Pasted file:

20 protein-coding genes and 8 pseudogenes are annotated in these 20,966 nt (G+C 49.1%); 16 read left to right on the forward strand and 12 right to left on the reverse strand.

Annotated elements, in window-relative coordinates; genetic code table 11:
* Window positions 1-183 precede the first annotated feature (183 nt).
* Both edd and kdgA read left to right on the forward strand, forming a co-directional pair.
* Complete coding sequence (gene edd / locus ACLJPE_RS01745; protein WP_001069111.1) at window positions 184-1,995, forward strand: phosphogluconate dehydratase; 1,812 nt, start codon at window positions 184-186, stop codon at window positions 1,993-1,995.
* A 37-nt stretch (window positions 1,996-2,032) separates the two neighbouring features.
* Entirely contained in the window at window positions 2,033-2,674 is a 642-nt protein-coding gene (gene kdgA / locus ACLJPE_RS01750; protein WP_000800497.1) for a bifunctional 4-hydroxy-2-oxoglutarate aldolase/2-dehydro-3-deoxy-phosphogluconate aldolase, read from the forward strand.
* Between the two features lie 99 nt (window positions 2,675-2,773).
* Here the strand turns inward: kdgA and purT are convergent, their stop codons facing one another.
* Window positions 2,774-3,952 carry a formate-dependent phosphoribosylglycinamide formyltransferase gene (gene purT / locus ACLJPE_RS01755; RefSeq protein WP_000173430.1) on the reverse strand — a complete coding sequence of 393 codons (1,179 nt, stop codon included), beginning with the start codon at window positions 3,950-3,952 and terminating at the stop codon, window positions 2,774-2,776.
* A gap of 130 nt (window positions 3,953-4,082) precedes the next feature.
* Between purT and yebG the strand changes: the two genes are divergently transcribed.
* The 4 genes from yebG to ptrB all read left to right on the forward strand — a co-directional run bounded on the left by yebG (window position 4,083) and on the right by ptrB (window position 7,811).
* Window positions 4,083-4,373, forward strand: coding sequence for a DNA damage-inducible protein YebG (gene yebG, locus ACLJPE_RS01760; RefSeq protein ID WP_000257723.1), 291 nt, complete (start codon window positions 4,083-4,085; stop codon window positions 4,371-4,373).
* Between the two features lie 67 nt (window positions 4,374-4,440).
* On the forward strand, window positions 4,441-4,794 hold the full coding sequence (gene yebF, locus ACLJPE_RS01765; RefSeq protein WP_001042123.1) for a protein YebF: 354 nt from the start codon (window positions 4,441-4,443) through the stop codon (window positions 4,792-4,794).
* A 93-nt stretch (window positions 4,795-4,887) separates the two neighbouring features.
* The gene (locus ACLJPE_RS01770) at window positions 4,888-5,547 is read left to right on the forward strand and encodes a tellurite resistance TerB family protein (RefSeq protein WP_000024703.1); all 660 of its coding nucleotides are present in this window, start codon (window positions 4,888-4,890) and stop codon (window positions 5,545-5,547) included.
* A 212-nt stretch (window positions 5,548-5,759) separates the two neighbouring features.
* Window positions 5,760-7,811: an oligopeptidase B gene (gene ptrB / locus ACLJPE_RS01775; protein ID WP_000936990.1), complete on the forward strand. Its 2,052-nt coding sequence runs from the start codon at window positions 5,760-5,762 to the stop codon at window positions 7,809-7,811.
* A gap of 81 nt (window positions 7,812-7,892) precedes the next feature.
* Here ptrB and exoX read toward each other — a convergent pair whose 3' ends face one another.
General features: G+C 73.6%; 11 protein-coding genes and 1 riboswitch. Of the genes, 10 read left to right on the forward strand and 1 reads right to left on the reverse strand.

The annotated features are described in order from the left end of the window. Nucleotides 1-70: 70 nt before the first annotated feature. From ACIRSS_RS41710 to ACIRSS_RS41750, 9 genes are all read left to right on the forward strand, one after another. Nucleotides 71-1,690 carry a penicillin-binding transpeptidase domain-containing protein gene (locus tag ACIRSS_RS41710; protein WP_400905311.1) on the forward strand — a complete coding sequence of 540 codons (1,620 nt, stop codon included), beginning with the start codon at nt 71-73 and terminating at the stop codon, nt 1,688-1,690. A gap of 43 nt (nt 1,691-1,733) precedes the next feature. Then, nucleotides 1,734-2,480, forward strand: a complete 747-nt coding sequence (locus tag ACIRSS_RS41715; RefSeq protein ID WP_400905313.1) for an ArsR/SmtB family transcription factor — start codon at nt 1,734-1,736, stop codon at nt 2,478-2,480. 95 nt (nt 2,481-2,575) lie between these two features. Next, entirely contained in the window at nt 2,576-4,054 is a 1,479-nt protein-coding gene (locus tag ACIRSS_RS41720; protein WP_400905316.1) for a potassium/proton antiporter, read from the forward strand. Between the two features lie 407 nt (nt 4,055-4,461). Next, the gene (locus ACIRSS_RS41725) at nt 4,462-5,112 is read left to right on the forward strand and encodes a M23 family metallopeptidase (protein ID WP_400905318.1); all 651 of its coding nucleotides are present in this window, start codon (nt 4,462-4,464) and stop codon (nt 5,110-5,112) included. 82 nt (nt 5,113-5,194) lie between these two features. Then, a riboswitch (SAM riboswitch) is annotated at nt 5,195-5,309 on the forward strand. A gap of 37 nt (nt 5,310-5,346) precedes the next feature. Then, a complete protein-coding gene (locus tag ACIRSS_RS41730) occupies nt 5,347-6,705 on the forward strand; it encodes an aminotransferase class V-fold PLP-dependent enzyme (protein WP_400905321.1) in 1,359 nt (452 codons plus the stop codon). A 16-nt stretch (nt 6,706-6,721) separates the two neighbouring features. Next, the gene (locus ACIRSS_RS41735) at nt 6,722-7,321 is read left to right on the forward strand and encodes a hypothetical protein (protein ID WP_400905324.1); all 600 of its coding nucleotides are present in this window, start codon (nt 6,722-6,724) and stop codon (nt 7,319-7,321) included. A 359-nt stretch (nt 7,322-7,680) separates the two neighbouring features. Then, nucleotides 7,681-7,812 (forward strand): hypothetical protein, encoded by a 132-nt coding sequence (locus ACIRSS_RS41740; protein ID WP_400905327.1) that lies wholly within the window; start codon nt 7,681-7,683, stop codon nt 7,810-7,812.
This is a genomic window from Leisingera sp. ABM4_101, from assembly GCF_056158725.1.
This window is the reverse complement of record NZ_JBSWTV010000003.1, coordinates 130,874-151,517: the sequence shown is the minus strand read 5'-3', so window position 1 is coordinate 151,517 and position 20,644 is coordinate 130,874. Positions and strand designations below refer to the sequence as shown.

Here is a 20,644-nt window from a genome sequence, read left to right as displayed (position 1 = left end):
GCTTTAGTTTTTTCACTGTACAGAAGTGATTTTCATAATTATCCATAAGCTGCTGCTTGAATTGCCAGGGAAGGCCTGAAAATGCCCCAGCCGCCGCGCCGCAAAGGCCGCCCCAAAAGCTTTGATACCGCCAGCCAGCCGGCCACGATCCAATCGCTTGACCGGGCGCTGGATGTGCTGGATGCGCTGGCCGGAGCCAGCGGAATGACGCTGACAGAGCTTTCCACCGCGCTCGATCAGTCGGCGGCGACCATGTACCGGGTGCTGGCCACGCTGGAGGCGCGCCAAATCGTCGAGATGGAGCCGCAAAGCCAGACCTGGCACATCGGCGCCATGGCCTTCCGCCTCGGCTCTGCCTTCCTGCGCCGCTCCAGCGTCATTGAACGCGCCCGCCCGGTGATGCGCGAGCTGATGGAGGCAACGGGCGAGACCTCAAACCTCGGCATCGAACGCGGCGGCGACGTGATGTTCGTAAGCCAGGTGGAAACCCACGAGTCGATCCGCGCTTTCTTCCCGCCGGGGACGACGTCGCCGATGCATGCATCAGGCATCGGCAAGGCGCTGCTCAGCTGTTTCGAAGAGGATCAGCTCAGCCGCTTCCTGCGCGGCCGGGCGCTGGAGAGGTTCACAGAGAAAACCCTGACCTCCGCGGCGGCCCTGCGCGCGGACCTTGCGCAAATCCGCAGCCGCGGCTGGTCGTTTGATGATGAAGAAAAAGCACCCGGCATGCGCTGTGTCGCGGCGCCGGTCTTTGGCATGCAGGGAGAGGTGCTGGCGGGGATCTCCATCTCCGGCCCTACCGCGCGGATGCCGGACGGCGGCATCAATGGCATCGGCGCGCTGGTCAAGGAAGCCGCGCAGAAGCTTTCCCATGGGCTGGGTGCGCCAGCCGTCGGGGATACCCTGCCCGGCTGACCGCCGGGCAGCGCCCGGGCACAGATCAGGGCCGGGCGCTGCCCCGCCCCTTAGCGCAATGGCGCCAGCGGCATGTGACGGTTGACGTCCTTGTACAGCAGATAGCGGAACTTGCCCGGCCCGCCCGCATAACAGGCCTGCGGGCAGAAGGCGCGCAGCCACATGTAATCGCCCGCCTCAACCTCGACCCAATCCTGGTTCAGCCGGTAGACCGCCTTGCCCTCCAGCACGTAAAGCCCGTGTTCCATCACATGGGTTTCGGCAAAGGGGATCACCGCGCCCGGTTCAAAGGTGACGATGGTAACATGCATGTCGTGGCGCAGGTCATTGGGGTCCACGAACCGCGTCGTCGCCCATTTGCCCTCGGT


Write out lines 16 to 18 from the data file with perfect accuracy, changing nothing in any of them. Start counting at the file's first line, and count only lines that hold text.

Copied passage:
* On the forward strand, window positions 4,441-4,794 hold the full coding sequence (gene yebF, locus ACLJPE_RS01765; RefSeq protein WP_001042123.1) for a protein YebF: 354 nt from the start codon (window positions 4,441-4,443) through the stop codon (window positions 4,792-4,794).
* A 93-nt stretch (window positions 4,795-4,887) separates the two neighbouring features.
* The gene (locus ACLJPE_RS01770) at window positions 4,888-5,547 is read left to right on the forward strand and encodes a tellurite resistance TerB family protein (RefSeq protein WP_000024703.1); all 660 of its coding nucleotides are present in this window, start codon (window positions 4,888-4,890) and stop codon (window positions 5,545-5,547) included.